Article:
- The character oscillates between strong and vulnerable, so I don’t mind. The formula works.
Notice that none of those reasons is “Because she is hot”. The fact that the character is sexy is something enjoyed a posteriori, after I’ve read the book once, and I enjoy the twist and turns, the punches and slices, and now I get to study the art in more detail. Now I don’t mind that the art is showing me a hot girl!
The first arch is about the encounter Cassie VS Chuckie (yes, the doll) and lo and behold, I never had to wince nor flinch nor even once dodge cheesy dialogs or clichés. We are given a “personality” narrative, where Cassie and Chucky have to do a Team-up to recover an amulet, in a story of trading bodies. Now this story is not that original and it’s been done before, from Buffy the Vampire Slayer to The Simpsons, but what makes it excusable is the rapid fire dialog between Cassie and Chucky, all supported by the solid artwork of Matt Merhoff . Matt has a great control of vignette distribution, and his angles keep the story fresh and the reader enthralled. It disturbs me a bit that his Cassie sometimes looks more like a 14 year old than an 18 year old, but I’ll attribute that to artist’s growing pains. He does demonstrate he can set the tempo with sequential frames that set the pace very well, and his technique is proficient and clean.
And Chucky is rendered very masterfully as his annoying persona, a deviant amoral serial killer trapped in a doll’s body.
The second arch on this TPB introduces what it called “The Series” and is one of those examples of masterful story telling. The first few pages we are given a flashback/origin story where those who don’t know the origins of Cassie get to find out, and those of us who already know get to see another dimension of that we didn’t know about before. That, interpolated with a villain that enjoys cutting Cassies toes, and who also turns out to be a psychiatrist? Wow…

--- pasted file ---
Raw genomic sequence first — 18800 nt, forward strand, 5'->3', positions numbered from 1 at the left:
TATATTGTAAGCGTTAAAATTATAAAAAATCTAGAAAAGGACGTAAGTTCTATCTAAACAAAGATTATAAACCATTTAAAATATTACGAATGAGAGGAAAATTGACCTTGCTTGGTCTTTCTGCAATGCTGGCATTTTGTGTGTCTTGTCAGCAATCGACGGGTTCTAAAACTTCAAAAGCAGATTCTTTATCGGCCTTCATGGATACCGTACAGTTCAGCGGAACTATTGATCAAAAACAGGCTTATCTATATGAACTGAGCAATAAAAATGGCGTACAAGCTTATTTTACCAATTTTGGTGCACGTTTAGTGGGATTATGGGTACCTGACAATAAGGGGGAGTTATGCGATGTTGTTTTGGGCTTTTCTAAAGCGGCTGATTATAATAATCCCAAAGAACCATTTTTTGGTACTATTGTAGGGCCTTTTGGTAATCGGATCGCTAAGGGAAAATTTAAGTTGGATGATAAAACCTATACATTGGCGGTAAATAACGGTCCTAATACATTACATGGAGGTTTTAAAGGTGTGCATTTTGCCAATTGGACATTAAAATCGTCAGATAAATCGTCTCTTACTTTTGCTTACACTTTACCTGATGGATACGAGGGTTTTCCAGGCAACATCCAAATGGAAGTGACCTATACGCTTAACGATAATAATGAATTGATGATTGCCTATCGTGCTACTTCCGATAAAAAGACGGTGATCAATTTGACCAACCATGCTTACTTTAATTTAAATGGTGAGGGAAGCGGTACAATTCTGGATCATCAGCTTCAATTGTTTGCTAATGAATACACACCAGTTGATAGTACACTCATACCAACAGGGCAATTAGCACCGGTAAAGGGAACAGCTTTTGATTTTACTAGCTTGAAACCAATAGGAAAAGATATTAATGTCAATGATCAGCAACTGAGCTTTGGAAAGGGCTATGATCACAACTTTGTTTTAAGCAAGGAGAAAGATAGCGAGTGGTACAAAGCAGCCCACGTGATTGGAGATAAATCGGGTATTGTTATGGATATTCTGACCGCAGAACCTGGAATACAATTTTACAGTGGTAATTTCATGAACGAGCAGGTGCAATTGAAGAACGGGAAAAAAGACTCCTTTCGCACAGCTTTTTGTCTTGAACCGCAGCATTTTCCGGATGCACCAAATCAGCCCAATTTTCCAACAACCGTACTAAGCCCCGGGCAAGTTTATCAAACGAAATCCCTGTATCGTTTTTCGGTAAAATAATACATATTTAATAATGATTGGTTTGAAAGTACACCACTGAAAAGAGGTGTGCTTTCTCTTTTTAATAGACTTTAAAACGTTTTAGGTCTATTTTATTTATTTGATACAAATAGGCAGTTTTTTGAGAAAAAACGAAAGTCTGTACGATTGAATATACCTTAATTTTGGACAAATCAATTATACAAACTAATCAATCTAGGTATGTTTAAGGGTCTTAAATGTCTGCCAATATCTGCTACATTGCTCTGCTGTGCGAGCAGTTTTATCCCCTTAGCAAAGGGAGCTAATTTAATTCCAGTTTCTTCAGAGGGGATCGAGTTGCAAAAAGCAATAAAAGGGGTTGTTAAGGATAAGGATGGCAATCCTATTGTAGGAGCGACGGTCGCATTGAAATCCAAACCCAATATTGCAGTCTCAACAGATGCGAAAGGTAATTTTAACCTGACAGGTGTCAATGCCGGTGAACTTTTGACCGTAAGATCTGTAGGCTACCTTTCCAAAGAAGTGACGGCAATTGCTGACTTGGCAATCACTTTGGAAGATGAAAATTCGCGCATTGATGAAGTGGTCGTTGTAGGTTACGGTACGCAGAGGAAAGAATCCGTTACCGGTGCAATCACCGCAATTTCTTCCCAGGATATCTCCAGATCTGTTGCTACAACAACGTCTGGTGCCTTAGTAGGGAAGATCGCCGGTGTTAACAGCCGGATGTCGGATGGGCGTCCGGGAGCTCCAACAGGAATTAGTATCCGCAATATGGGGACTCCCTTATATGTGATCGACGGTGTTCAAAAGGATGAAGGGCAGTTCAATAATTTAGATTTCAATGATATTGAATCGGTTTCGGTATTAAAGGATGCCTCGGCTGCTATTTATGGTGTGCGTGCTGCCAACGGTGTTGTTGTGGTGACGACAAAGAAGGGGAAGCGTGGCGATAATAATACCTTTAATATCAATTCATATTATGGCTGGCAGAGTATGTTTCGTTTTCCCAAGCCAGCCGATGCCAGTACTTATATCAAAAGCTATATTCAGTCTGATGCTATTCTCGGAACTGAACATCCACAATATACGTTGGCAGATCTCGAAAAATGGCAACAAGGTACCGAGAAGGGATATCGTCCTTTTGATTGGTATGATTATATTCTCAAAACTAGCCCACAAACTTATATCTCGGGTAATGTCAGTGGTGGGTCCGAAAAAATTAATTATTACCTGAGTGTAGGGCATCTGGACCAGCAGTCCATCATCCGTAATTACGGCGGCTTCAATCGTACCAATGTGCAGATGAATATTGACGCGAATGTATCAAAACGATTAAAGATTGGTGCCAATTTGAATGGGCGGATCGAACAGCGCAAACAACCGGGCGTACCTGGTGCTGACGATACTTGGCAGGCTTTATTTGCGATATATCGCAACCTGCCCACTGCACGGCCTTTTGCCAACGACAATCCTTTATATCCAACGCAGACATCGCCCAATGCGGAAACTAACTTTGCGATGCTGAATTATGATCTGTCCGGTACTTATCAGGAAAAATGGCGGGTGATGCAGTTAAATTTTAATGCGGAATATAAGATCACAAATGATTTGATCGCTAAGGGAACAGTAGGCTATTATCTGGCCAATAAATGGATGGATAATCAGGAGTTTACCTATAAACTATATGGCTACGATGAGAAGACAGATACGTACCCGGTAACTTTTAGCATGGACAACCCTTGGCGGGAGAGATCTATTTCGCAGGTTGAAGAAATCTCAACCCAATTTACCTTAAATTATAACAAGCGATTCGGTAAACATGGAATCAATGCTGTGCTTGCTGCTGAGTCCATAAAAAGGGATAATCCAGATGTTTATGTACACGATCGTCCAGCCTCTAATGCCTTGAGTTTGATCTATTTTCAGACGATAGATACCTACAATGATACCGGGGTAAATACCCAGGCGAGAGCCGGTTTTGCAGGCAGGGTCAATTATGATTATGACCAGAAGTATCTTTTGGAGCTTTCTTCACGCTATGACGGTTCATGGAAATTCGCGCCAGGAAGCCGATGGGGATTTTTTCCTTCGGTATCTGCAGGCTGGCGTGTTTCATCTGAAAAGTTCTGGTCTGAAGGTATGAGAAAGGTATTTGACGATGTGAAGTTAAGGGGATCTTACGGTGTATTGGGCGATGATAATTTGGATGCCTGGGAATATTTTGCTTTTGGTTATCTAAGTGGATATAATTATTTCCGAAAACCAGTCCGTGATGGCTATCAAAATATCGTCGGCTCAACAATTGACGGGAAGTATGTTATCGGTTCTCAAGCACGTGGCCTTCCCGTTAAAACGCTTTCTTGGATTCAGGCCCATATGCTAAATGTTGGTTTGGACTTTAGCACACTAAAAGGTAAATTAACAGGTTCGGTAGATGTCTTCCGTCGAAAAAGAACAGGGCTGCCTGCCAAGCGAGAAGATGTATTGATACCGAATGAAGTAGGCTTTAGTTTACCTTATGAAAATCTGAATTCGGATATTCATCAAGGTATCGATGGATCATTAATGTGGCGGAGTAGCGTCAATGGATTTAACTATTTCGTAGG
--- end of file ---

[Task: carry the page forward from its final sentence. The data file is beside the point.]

And that is just the prelude to a story that later devolves into a Faustian deal for an untalented rockstar. That prelude carries enough personality that more than makes up for the cliché of the flashbacks, and the teen-angst, and the been-there-done-that device of using a narrative balloon to navigate through time sequences “THEN” ….“NOW”. Why, you may ask? Because of the reasons I explained before: When you do it with a new style, a powerful artist backing you up and contributing a new voice, you are allowed to do it.
Now, I we have to sing some praises to the art rendered by Emily Stone, since she makes the graphical part of the storytelling come across with a style that is very engaging and solid. The colorist, Courtney Via is a perfect complement to her lines. She is put in charge of setting the mood in the right amount, and make the flashbacks distinguishable from the present without falling in the corny category. But Emily Stone portrays a playful Cassie, a hilarious but strong Vlad searching endlessly to get “dropped from the virgins’ list”, a self-centered Six Sixx (artist that makes a deal with the devil) who is utterly flawed. All throughout the book she sustains a humanity and hilarity that creates a perfect contrast to the gravitas and menace projected by the main story of demons wanting to inseminate virgins. She understands the value of cinematic sequence to set the temp (check out the panel when Six and the Demon chick try to zap Vlad only to discover he is not a virgin anymore), but without over-using them. She manages to pull something that I’ve seen few people do well: Panels without borders.
When most artists use this technique, they don’t realize they wind up with a mumble of lines and strokes that overpower the balance of the page, unless you happen to be proficient at your technique and generous and humble like Emily Stone is. Because it takes a certain degree of humbleness to admit that not everyone wants to see you fill every inch of the page with the phenomenal ink emanating from your megaorgasmic rapidrograph! So, in order to do borderless panels, you have to have a sense of composition that trumps your ego, and you have to put the aesthetics of the page before your desire to ink every single square inch. This is something that the budding artists should take note and learn from Emily Stone, because she does it well and better than anyone in recent memory.
Now some of you may notice that there is a difference in the Cassie’s drawn by Matt Merhoff and Emily Stone. Matt seems to prefer his starring ladies with more curves and rounded, while Emily strives for the slim and mean slasher/killing machine. Fortunately, the artistic direction didn’t allow this book to go all over the map, and each artist do their own thing with Cassie. Maybe we can thank the fact that Tim Seeley is an excellent penciler of his own right, so we have an artist who can tell a story, keeping tabs on other artists telling his story. Match made in heaven!
So, on my Critics rating, Hack/Slash TPB from Image get
This is how I like my cheesecake. With a generous serving of good story, and a side dish of good art!